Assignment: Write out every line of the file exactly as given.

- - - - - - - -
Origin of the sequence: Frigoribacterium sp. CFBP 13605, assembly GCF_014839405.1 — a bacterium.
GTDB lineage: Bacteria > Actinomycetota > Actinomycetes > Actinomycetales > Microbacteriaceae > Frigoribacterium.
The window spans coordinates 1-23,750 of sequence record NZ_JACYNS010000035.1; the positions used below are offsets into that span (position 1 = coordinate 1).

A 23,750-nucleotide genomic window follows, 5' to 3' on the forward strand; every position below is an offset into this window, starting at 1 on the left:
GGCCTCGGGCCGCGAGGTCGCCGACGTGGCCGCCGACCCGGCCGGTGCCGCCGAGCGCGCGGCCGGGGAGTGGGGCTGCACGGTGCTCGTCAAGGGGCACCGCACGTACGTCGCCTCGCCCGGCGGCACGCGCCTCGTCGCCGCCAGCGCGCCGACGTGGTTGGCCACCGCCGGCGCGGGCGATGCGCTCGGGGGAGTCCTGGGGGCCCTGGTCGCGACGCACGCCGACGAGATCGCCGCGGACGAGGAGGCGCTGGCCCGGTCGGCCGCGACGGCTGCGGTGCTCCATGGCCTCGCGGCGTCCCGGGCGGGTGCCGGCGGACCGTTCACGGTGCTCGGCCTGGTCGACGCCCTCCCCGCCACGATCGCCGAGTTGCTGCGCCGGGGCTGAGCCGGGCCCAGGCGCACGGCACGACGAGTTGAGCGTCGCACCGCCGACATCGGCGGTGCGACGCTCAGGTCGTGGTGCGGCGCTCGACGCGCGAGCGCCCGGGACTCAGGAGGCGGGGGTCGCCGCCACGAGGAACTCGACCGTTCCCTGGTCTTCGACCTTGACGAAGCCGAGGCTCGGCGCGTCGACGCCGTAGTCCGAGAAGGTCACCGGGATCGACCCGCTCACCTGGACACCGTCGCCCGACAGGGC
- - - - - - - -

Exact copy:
Origin of the sequence: Frigoribacterium sp. CFBP 13605, assembly GCF_014839405.1 — a bacterium.
GTDB lineage: Bacteria > Actinomycetota > Actinomycetes > Actinomycetales > Microbacteriaceae > Frigoribacterium.
The window spans coordinates 1-23,750 of sequence record NZ_JACYNS010000035.1; the positions used below are offsets into that span (position 1 = coordinate 1).

A 23,750-nucleotide genomic window follows, 5' to 3' on the forward strand; every position below is an offset into this window, starting at 1 on the left:
GGCCTCGGGCCGCGAGGTCGCCGACGTGGCCGCCGACCCGGCCGGTGCCGCCGAGCGCGCGGCCGGGGAGTGGGGCTGCACGGTGCTCGTCAAGGGGCACCGCACGTACGTCGCCTCGCCCGGCGGCACGCGCCTCGTCGCCGCCAGCGCGCCGACGTGGTTGGCCACCGCCGGCGCGGGCGATGCGCTCGGGGGAGTCCTGGGGGCCCTGGTCGCGACGCACGCCGACGAGATCGCCGCGGACGAGGAGGCGCTGGCCCGGTCGGCCGCGACGGCTGCGGTGCTCCATGGCCTCGCGGCGTCCCGGGCGGGTGCCGGCGGACCGTTCACGGTGCTCGGCCTGGTCGACGCCCTCCCCGCCACGATCGCCGAGTTGCTGCGCCGGGGCTGAGCCGGGCCCAGGCGCACGGCACGACGAGTTGAGCGTCGCACCGCCGACATCGGCGGTGCGACGCTCAGGTCGTGGTGCGGCGCTCGACGCGCGAGCGCCCGGGACTCAGGAGGCGGGGGTCGCCGCCACGAGGAACTCGACCGTTCCCTGGTCTTCGACCTTGACGAAGCCGAGGCTCGGCGCGTCGACGCCGTAGTCCGAGAAGGTCACCGGGATCGACCCGCTCACCTGGACACCGTCGCCCGACAGGGC